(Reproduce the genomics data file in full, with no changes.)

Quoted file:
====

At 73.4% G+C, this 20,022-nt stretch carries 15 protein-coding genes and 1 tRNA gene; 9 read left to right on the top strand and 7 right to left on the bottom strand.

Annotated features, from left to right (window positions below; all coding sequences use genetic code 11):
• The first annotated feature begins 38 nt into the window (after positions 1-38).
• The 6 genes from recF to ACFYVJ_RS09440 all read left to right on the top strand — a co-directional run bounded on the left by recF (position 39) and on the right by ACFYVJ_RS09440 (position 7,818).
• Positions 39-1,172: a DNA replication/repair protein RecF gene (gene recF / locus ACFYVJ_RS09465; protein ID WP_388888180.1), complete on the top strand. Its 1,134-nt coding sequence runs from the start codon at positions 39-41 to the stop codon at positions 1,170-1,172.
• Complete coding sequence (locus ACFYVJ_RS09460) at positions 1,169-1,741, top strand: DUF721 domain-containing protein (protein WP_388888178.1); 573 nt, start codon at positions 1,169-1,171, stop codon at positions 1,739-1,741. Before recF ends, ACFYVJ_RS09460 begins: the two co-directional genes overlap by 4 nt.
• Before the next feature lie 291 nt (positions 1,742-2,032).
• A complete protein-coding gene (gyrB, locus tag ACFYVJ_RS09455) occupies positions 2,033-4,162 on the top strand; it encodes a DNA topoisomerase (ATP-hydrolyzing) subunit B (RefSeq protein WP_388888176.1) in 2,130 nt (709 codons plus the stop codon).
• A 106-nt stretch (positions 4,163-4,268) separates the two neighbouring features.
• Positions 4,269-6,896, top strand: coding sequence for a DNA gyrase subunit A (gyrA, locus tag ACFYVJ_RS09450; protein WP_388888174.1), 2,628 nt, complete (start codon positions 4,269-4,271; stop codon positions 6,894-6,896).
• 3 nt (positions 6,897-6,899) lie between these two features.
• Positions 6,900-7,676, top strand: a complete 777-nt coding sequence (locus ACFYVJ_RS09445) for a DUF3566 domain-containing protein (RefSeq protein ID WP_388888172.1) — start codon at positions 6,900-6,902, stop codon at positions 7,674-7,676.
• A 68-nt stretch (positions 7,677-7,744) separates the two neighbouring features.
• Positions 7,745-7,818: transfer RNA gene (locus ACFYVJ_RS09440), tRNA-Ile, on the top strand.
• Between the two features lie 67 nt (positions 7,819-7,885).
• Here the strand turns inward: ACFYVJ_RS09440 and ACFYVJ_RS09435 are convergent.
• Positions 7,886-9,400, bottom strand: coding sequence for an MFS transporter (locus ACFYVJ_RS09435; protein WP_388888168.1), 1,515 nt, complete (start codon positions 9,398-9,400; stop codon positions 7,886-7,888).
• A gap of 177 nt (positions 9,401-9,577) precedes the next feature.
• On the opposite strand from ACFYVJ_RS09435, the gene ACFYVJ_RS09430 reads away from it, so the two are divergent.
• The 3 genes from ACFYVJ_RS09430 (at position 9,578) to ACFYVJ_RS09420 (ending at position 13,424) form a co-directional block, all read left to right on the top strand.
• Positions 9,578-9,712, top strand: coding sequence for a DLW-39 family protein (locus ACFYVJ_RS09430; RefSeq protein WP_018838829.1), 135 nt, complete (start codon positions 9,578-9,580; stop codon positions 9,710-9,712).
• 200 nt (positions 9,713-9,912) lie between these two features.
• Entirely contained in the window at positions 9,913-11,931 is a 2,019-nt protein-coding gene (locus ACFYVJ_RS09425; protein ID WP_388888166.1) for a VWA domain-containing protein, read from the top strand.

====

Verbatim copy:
At 73.4% G+C, this 20,022-nt stretch carries 15 protein-coding genes and 1 tRNA gene; 9 read left to right on the top strand and 7 right to left on the bottom strand.

Annotated features, from left to right (window positions below; all coding sequences use genetic code 11):
• The first annotated feature begins 38 nt into the window (after positions 1-38).
• The 6 genes from recF to ACFYVJ_RS09440 all read left to right on the top strand — a co-directional run bounded on the left by recF (position 39) and on the right by ACFYVJ_RS09440 (position 7,818).
• Positions 39-1,172: a DNA replication/repair protein RecF gene (gene recF / locus ACFYVJ_RS09465; protein ID WP_388888180.1), complete on the top strand. Its 1,134-nt coding sequence runs from the start codon at positions 39-41 to the stop codon at positions 1,170-1,172.
• Complete coding sequence (locus ACFYVJ_RS09460) at positions 1,169-1,741, top strand: DUF721 domain-containing protein (protein WP_388888178.1); 573 nt, start codon at positions 1,169-1,171, stop codon at positions 1,739-1,741. Before recF ends, ACFYVJ_RS09460 begins: the two co-directional genes overlap by 4 nt.
• Before the next feature lie 291 nt (positions 1,742-2,032).
• A complete protein-coding gene (gyrB, locus tag ACFYVJ_RS09455) occupies positions 2,033-4,162 on the top strand; it encodes a DNA topoisomerase (ATP-hydrolyzing) subunit B (RefSeq protein WP_388888176.1) in 2,130 nt (709 codons plus the stop codon).
• A 106-nt stretch (positions 4,163-4,268) separates the two neighbouring features.
• Positions 4,269-6,896, top strand: coding sequence for a DNA gyrase subunit A (gyrA, locus tag ACFYVJ_RS09450; protein WP_388888174.1), 2,628 nt, complete (start codon positions 4,269-4,271; stop codon positions 6,894-6,896).
• 3 nt (positions 6,897-6,899) lie between these two features.
• Positions 6,900-7,676, top strand: a complete 777-nt coding sequence (locus ACFYVJ_RS09445) for a DUF3566 domain-containing protein (RefSeq protein ID WP_388888172.1) — start codon at positions 6,900-6,902, stop codon at positions 7,674-7,676.
• A 68-nt stretch (positions 7,677-7,744) separates the two neighbouring features.
• Positions 7,745-7,818: transfer RNA gene (locus ACFYVJ_RS09440), tRNA-Ile, on the top strand.
• Between the two features lie 67 nt (positions 7,819-7,885).
• Here the strand turns inward: ACFYVJ_RS09440 and ACFYVJ_RS09435 are convergent.
• Positions 7,886-9,400, bottom strand: coding sequence for an MFS transporter (locus ACFYVJ_RS09435; protein WP_388888168.1), 1,515 nt, complete (start codon positions 9,398-9,400; stop codon positions 7,886-7,888).
• A gap of 177 nt (positions 9,401-9,577) precedes the next feature.
• On the opposite strand from ACFYVJ_RS09435, the gene ACFYVJ_RS09430 reads away from it, so the two are divergent.
• The 3 genes from ACFYVJ_RS09430 (at position 9,578) to ACFYVJ_RS09420 (ending at position 13,424) form a co-directional block, all read left to right on the top strand.
• Positions 9,578-9,712, top strand: coding sequence for a DLW-39 family protein (locus ACFYVJ_RS09430; RefSeq protein WP_018838829.1), 135 nt, complete (start codon positions 9,578-9,580; stop codon positions 9,710-9,712).
• 200 nt (positions 9,713-9,912) lie between these two features.
• Entirely contained in the window at positions 9,913-11,931 is a 2,019-nt protein-coding gene (locus ACFYVJ_RS09425; protein ID WP_388888166.1) for a VWA domain-containing protein, read from the top strand.